Full disclosure: I write for money. I'm not ashamed of it, too. I'm pretty proud of the fact that practically every word I've published has given me a really nice life. Not all of us can write for free, ya know. Gotta feed the kids and send them to school. So prostitution is a strange word to use for working women although I know a lot of conservative men who think that any woman who works for money is little better than a whore. That's why a lot of men think they can harass women at work. They think no man is looking out for her, that she'd do anything for the money because she needs it, that she's game. And we women, we've been taught to smile, to accept it, to be flattered by it, and most importantly to never ever talk about it.

Well, no more!

I guess all I want to say is that sexual harassment and abuse of women is evil, and there is a special kind of evil when working women, especially working mothers, are subjected to it. There is immense power the abuser exercises over us when they know we really really want this job or that we really really need it because we have children. These predators prey not really on our bodies, but on our dreams, our hopes, and our need to provide for those we love. It's a sad story from the dawn of time and it's still a story we hear today.

And you know what else is evil? When we do succeed in our work but no one believes it's your talent and hard work that did it. They all think it's because of the sexual relationship—it's never rape or harassment to them because the woman "agreed" to the sex. So now the successful woman starts to wonder if what these people think is true: "Did I get the job because I was the most qualified for it or because I did that horrible thing? Did I get promoted because I brought in a lot of money to the company or because I did that horrible thing? Is my success real or is it all a fraud?" And now the dream, the hard work, the success—all that is tainted. What an evil thing to do to us!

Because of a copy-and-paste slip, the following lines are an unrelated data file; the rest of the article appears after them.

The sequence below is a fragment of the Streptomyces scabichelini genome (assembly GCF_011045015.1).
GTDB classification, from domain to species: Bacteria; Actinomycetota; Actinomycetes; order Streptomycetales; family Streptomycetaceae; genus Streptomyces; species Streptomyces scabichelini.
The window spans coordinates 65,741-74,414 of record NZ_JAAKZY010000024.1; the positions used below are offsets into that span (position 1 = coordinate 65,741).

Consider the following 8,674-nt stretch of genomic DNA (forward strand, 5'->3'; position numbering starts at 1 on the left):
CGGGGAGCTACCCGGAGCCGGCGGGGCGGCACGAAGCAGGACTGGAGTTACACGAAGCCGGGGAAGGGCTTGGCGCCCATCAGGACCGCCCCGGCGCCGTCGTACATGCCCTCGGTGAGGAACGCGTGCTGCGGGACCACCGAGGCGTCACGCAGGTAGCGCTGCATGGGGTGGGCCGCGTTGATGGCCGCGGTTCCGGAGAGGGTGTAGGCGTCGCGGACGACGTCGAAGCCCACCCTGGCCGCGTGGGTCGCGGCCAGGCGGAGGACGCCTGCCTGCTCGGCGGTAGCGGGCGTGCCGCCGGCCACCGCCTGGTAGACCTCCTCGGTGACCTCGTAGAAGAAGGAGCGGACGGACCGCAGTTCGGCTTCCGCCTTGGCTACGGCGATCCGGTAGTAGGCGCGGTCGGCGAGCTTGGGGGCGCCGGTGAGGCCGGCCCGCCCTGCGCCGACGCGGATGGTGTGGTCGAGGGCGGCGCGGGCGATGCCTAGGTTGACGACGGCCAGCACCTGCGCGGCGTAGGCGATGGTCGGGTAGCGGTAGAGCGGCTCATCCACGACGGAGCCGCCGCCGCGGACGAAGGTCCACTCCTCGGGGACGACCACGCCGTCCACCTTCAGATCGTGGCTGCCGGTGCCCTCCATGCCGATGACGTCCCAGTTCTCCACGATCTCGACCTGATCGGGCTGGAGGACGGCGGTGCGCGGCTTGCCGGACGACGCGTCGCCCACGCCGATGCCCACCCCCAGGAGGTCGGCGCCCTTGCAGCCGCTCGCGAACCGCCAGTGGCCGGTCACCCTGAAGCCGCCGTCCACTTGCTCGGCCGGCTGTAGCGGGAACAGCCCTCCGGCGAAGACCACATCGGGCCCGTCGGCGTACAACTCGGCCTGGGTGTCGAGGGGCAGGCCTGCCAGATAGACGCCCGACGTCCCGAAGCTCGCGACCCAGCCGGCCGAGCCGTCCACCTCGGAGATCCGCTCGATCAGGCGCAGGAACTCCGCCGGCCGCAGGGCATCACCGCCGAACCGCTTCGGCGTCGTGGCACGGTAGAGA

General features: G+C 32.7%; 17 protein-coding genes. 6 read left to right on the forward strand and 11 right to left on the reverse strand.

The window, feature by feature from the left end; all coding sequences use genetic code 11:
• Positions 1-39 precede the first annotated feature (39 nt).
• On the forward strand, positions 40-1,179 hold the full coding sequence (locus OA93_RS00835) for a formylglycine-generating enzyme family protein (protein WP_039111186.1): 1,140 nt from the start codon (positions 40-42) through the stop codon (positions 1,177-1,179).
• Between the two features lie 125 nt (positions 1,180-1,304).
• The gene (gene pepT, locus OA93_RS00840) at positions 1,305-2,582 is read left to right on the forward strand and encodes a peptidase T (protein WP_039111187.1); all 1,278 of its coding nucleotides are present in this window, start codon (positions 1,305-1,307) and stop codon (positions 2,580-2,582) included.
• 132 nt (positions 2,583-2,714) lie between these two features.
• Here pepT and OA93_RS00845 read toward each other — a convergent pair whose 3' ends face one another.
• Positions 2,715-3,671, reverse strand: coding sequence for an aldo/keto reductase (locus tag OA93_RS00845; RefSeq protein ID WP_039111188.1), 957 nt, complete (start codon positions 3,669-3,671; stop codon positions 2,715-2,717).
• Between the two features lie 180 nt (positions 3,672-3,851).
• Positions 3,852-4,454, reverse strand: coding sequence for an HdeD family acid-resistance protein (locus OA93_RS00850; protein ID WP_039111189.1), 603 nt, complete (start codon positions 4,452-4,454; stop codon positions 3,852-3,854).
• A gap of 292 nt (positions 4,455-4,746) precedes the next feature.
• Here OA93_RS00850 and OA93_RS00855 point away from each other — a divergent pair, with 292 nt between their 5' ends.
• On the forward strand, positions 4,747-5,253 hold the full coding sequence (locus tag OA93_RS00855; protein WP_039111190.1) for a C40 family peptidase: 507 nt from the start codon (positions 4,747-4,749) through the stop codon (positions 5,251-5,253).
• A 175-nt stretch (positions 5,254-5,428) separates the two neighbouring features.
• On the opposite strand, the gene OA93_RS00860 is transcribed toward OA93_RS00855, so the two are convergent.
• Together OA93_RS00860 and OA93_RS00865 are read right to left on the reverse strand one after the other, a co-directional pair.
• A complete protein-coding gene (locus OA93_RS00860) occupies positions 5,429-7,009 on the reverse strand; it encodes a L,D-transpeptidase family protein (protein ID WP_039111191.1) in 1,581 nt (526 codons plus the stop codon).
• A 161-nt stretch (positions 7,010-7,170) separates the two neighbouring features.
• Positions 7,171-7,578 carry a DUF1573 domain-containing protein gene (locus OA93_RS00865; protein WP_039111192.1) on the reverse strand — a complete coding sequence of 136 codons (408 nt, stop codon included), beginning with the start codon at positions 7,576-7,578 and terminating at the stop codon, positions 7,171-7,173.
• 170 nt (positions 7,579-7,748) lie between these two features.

I'm so glad that this #MeToo movement is rocking Hollywood right now. It's changing everyone not just in Hollywood or in the US, but all over the world. Many countries are now talking about the problem of sexual harassment at work and how to deal with it. The #MeToo movement is making women think we don't have to take sexual harassment. It's changing the way we think of men and women and the workplace, that these things aren't normal and part of the job, that these things are evil and must be stopped. It's making men think that they can't do this anymore because we women won't have it and we will talk about it, maybe even shame them, maybe even have them arrested. In fact, so many men (producer Harvey Weinstein, TV host Matt Lauer, actor Kevin Spacey, Uber CEO Travis Kalanick, etc) have lost their jobs and their positions of power because of this movement. Good riddance!

I'm sad that all these stories are so horrifying but I'm glad they're all coming out. We need to talk about evil because silence is how it does its work best. Now that we have a voice, we need to trumpet out that we're not taking this anymore. What a wonderful time to be a working woman!

1 comment:

  1. I've been lucky enough that I haven't been sexually harassed at work but I've been discriminated against. My former boss was about to retire and I was pregnant while I was looking for another boss. Although they never said it explicitly, I was turned down because I was pregnant even if I was the most qualified among the applicants. I never imagined that my beautiful baby bump was such a turn-off! In the end, a female employer accepted me even before my maternity leave was over. Women unite!